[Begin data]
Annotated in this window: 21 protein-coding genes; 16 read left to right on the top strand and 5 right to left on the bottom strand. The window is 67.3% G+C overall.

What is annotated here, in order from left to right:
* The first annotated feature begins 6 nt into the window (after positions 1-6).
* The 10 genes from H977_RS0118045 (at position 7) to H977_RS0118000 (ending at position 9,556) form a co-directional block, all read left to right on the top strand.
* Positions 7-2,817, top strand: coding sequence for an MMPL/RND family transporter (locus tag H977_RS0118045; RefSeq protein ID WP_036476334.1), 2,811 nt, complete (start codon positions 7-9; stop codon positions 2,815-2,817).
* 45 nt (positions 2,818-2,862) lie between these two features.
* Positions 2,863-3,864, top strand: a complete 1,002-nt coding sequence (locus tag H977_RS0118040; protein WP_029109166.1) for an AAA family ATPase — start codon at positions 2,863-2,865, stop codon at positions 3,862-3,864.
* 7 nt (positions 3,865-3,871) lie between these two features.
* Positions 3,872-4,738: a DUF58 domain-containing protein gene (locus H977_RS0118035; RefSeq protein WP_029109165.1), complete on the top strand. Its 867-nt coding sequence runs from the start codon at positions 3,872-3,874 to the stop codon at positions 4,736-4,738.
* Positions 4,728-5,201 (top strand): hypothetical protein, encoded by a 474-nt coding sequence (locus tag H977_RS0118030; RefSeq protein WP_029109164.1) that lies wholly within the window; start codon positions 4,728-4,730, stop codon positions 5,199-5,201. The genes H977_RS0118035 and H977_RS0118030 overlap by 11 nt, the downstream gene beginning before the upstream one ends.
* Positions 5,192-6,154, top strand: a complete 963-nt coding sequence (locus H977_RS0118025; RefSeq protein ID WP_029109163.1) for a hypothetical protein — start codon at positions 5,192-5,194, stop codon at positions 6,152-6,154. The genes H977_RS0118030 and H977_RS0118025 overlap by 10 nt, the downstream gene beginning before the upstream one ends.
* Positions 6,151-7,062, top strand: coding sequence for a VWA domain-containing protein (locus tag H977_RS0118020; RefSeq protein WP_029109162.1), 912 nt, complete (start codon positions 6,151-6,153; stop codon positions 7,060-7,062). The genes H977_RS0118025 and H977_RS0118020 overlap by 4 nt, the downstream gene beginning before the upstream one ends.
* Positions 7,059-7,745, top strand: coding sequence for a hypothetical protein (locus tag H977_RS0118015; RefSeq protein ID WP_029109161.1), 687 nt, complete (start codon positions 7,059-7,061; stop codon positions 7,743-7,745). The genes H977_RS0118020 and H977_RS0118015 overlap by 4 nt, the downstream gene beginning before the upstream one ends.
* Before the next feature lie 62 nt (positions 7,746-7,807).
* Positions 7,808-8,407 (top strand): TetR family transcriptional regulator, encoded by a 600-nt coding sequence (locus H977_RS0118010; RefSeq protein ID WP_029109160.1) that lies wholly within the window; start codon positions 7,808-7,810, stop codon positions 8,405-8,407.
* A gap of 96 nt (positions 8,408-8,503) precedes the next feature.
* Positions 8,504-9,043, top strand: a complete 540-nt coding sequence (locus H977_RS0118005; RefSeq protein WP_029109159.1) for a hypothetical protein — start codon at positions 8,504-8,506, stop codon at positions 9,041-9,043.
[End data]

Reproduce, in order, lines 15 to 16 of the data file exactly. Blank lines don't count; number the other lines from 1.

* Positions 7,808-8,407 (top strand): TetR family transcriptional regulator, encoded by a 600-nt coding sequence (locus H977_RS0118010; RefSeq protein ID WP_029109160.1) that lies wholly within the window; start codon positions 7,808-7,810, stop codon positions 8,405-8,407.
* A gap of 96 nt (positions 8,408-8,503) precedes the next feature.